One Good Story, That One is Native humor at its finest

by Dec 26, 2013A&E0 comments




Nearly every word on every page of Thomas King’s One Good Story, That One is carefully crafted and meticulously chosen, but the beauty of it is that most of us sitting around the imaginary campfires or the cozy, familiar front porches that his narrative style evokes in this collection of tales will not realize it until we have reached the end of each story. This is because King is a master of economy when it comes to using language. The beguiling simplicity of his storytelling masks at first glance profound messages of historical trauma, the inevitable syncretism that occurs when two cultures are brought together, and humor that ranges from raucous punch lines to mischievous winks, some of which can catch the unwary reader by surprise, perhaps even a line or two later into the story.

One Good Story book coverKing, born in 1943, is a native of Sacramento, Calif., but he is a citizen of both the United States and Canada. His heritages include Cherokee, Greek, and German-American, but it is his indigenous heritage and his knowledge of Canada particularly that figure most prominently in the themes of his stories. His use of the linguistic cadences of Canada’s Native people and his knowledge of the land color his stories marvelously.

One of his great loves is the trickster tale, and coyote makes an appearance in several of the stories in this collection. Life on the reserve, as reservations are called in Canada, is also an important topic in King’s stories. The relationships between fathers and sons is painfully but eloquently portrayed in “Trap Lines,” which upon completion I labeled instantly with the book’s title – one good story, that one. Ironically, the first story in the book, which actually does bear that title, is my least favorite and almost made me dread reading the rest of what would turn out to be a great source of entertainment on several nights. I am very glad I did not judge the book by its first story, whose broken English style became a bit much for me to stomach after a while. The story is not without merit; it is just not as engrossing as the others.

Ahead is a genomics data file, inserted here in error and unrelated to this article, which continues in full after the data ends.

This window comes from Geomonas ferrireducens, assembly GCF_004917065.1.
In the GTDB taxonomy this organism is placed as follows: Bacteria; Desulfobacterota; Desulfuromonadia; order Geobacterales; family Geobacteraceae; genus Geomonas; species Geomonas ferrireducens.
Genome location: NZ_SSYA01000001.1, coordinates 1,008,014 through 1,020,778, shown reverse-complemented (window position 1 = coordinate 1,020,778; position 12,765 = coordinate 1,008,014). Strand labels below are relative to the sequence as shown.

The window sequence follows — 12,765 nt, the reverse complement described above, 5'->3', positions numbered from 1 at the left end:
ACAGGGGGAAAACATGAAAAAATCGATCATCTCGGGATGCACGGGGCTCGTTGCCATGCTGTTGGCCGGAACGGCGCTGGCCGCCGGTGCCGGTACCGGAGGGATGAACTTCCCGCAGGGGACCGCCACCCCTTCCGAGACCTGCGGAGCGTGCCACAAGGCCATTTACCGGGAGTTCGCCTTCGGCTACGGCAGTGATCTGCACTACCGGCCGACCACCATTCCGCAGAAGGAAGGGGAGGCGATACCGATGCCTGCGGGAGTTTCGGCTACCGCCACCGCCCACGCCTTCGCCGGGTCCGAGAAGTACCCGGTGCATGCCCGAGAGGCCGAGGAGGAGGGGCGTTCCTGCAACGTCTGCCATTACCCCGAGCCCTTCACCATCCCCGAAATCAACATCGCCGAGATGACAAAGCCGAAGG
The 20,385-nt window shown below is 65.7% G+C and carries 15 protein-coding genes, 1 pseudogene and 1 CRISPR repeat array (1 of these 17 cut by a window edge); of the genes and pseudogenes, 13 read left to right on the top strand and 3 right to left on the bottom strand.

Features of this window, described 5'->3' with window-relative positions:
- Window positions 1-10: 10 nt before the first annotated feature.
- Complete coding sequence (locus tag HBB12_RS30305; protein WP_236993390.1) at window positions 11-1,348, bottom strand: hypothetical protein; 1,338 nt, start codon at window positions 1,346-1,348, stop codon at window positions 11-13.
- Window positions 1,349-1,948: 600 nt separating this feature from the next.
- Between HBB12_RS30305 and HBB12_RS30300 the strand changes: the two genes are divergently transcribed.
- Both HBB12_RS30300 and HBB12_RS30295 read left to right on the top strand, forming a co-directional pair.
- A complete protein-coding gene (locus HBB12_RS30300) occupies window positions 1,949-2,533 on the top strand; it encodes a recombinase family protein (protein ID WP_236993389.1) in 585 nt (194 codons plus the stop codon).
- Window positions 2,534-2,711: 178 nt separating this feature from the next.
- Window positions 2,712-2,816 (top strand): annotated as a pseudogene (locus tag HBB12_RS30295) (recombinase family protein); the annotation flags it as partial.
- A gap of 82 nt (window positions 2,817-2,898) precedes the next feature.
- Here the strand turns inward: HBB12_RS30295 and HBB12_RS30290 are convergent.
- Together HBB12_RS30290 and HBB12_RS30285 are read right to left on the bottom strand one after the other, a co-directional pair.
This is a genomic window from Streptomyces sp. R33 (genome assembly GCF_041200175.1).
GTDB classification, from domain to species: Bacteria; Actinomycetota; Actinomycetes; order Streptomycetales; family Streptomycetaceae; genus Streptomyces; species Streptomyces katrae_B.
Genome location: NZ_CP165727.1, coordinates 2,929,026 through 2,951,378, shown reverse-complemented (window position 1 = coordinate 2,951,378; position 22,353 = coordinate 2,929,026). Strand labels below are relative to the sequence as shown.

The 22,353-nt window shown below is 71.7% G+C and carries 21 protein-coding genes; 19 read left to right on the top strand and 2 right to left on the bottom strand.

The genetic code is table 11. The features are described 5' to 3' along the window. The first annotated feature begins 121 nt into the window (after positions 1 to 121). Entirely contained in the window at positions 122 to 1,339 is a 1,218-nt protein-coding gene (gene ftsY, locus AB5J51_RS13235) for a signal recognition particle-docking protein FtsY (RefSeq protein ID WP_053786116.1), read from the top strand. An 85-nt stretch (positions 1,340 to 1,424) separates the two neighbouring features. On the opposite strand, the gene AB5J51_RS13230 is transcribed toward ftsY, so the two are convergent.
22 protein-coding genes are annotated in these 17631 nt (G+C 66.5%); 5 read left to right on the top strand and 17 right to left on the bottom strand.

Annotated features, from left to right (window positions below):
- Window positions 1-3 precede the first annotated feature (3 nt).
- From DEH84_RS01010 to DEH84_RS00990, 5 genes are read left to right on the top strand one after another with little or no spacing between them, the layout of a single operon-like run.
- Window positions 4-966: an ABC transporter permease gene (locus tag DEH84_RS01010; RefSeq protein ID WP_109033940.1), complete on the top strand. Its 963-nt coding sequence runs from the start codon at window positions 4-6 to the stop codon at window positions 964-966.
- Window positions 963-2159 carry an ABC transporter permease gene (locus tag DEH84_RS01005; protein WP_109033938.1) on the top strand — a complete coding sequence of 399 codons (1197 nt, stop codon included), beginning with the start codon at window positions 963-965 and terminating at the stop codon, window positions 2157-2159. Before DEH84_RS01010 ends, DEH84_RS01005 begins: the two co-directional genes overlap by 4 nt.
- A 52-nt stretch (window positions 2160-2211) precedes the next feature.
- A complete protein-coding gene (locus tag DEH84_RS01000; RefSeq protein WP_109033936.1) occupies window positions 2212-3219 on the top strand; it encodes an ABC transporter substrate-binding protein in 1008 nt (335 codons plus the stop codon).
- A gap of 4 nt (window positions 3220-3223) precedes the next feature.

One of my favorites is definitely “Borders,” which is told through the eyes of a young boy but reveals mainly his mother’s relationship with her daughter who has left the reserve for Salt Lake City, and most spectacularly, his mother’s pride and insistence on her Blackfoot nationality and sovereignty.  This creates, at first disturbing and then later almost comical, conflicts for her and her son when they try to cross from Canada into the United States.

Indeed, humor is King’s treasured and trusty tool, lightening the load of histories too heavy to carry without it. As a reader, I reflected on real events that will forever haunt the American continent and was reminded to, as one of his nameless narrators tells coyote, “Just remember how that story goes” in “A Coyote Columbus Story.” In the midst of it all, though, I enjoyed more than a few good chuckles and even had to put the book down at times to get out my laugh. This is Native American humor and storytelling at its best.